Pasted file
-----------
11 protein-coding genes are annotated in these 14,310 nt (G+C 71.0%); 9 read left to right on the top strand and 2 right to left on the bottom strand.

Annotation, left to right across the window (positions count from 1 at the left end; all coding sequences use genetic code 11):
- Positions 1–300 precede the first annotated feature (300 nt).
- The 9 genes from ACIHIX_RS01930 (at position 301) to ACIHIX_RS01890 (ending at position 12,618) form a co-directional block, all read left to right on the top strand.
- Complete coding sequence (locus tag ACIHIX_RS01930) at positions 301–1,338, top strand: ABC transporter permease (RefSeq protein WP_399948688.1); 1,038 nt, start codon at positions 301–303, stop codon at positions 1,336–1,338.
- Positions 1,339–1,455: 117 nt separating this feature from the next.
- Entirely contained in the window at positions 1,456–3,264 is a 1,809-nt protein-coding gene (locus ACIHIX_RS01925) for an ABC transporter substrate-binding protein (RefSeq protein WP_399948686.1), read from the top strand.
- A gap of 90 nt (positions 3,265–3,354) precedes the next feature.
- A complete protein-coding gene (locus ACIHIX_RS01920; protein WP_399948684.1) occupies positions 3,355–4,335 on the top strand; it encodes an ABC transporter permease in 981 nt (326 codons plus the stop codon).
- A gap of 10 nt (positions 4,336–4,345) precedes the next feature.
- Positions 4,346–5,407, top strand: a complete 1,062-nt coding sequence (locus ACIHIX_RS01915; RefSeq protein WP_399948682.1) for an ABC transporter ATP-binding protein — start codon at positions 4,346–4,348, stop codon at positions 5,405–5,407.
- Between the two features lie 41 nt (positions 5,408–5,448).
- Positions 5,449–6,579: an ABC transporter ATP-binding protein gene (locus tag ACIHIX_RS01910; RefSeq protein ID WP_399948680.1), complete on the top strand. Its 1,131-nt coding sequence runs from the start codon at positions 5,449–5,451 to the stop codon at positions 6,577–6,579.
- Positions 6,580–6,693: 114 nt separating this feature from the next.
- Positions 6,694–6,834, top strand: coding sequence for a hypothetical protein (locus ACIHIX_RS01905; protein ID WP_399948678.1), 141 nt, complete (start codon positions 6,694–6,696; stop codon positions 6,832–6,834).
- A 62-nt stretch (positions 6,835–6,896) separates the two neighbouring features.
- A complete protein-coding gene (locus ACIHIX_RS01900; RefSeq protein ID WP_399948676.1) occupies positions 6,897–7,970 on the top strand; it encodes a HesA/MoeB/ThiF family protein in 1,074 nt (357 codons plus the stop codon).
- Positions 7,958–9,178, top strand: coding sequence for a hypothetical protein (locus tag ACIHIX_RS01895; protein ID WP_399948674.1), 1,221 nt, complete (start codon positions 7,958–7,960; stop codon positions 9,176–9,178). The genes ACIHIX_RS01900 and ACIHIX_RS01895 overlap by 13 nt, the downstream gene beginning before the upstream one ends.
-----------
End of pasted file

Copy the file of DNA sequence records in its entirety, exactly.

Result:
11 protein-coding genes are annotated in these 14,310 nt (G+C 71.0%); 9 read left to right on the top strand and 2 right to left on the bottom strand.

Annotation, left to right across the window (positions count from 1 at the left end; all coding sequences use genetic code 11):
- Positions 1–300 precede the first annotated feature (300 nt).
- The 9 genes from ACIHIX_RS01930 (at position 301) to ACIHIX_RS01890 (ending at position 12,618) form a co-directional block, all read left to right on the top strand.
- Complete coding sequence (locus tag ACIHIX_RS01930) at positions 301–1,338, top strand: ABC transporter permease (RefSeq protein WP_399948688.1); 1,038 nt, start codon at positions 301–303, stop codon at positions 1,336–1,338.
- Positions 1,339–1,455: 117 nt separating this feature from the next.
- Entirely contained in the window at positions 1,456–3,264 is a 1,809-nt protein-coding gene (locus ACIHIX_RS01925) for an ABC transporter substrate-binding protein (RefSeq protein WP_399948686.1), read from the top strand.
- A gap of 90 nt (positions 3,265–3,354) precedes the next feature.
- A complete protein-coding gene (locus ACIHIX_RS01920; protein WP_399948684.1) occupies positions 3,355–4,335 on the top strand; it encodes an ABC transporter permease in 981 nt (326 codons plus the stop codon).
- A gap of 10 nt (positions 4,336–4,345) precedes the next feature.
- Positions 4,346–5,407, top strand: a complete 1,062-nt coding sequence (locus ACIHIX_RS01915; RefSeq protein WP_399948682.1) for an ABC transporter ATP-binding protein — start codon at positions 4,346–4,348, stop codon at positions 5,405–5,407.
- Between the two features lie 41 nt (positions 5,408–5,448).
- Positions 5,449–6,579: an ABC transporter ATP-binding protein gene (locus tag ACIHIX_RS01910; RefSeq protein ID WP_399948680.1), complete on the top strand. Its 1,131-nt coding sequence runs from the start codon at positions 5,449–5,451 to the stop codon at positions 6,577–6,579.
- Positions 6,580–6,693: 114 nt separating this feature from the next.
- Positions 6,694–6,834, top strand: coding sequence for a hypothetical protein (locus ACIHIX_RS01905; protein ID WP_399948678.1), 141 nt, complete (start codon positions 6,694–6,696; stop codon positions 6,832–6,834).
- A 62-nt stretch (positions 6,835–6,896) separates the two neighbouring features.
- A complete protein-coding gene (locus ACIHIX_RS01900; RefSeq protein ID WP_399948676.1) occupies positions 6,897–7,970 on the top strand; it encodes a HesA/MoeB/ThiF family protein in 1,074 nt (357 codons plus the stop codon).
- Positions 7,958–9,178, top strand: coding sequence for a hypothetical protein (locus tag ACIHIX_RS01895; protein ID WP_399948674.1), 1,221 nt, complete (start codon positions 7,958–7,960; stop codon positions 9,176–9,178). The genes ACIHIX_RS01900 and ACIHIX_RS01895 overlap by 13 nt, the downstream gene beginning before the upstream one ends.